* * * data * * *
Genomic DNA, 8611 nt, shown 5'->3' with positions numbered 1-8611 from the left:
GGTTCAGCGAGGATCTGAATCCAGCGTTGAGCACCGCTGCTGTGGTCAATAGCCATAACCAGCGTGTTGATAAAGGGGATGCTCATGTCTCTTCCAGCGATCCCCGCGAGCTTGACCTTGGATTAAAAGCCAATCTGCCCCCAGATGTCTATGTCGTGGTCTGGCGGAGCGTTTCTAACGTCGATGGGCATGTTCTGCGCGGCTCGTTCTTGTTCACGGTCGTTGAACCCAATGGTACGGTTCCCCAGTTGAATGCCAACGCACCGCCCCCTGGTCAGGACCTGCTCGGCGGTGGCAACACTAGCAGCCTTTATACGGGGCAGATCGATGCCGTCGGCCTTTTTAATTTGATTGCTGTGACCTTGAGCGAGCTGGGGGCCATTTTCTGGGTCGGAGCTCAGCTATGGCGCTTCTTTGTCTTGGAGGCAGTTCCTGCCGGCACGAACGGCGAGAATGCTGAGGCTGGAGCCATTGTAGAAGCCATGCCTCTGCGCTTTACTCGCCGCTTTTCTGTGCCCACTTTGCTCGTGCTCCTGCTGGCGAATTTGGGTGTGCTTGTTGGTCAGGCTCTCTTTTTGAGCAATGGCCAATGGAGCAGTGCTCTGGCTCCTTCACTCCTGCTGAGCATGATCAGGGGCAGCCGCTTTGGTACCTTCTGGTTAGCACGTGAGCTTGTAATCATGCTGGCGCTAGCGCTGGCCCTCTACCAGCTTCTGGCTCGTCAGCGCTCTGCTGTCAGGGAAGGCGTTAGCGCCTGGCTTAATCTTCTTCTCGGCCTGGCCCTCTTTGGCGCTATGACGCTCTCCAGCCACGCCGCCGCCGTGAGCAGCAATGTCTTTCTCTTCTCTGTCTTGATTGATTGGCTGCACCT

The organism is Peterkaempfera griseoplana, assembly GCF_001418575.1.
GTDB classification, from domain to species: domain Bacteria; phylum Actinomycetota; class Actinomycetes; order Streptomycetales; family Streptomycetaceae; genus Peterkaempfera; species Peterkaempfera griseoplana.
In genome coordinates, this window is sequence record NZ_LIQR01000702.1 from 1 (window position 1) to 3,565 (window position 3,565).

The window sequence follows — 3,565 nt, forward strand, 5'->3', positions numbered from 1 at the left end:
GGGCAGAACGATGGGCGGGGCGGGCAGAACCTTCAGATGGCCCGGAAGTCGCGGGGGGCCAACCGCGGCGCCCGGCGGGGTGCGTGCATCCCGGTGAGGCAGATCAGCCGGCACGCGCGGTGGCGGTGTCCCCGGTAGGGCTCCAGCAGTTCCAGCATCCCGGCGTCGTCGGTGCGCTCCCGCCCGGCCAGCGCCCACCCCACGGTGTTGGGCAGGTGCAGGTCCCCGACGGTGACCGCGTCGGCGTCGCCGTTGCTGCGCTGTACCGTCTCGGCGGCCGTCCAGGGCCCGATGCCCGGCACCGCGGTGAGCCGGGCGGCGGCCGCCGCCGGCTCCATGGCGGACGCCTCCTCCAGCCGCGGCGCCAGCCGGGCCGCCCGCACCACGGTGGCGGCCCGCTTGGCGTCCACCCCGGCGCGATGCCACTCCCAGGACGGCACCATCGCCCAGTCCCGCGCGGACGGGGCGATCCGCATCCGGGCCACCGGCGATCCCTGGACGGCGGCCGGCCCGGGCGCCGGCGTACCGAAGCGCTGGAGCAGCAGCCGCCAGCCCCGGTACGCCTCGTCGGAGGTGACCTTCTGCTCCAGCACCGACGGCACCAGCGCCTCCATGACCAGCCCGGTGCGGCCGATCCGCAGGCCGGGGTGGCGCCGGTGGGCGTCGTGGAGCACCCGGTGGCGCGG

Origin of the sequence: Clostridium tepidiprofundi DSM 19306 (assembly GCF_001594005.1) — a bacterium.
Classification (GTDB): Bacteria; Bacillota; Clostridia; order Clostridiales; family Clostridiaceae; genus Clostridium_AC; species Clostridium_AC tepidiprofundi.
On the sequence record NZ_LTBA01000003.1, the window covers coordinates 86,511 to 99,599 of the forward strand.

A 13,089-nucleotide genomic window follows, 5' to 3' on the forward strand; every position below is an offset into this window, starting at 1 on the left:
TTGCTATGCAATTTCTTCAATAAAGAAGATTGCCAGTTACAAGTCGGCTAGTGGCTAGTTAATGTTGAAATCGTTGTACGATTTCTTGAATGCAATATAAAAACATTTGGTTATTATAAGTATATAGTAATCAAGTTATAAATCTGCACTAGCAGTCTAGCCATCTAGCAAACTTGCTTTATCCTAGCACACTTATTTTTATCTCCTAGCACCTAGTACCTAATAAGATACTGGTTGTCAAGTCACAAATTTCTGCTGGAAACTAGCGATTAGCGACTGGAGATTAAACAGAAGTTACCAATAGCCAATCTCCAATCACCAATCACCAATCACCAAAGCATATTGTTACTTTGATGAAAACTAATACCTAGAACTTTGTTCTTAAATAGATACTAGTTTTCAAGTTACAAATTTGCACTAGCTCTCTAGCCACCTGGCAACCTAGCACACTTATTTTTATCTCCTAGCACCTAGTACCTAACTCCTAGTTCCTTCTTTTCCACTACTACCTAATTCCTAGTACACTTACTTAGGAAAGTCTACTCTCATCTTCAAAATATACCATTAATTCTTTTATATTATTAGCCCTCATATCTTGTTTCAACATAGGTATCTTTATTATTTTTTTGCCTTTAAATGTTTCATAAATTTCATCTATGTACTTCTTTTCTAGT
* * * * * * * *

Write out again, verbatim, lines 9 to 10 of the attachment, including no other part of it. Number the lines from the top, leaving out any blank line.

Classification (GTDB): Bacteria; Bacillota; Clostridia; order Clostridiales; family Clostridiaceae; genus Clostridium_AC; species Clostridium_AC tepidiprofundi.
On the sequence record NZ_LTBA01000003.1, the window covers coordinates 86,511 to 99,599 of the forward strand.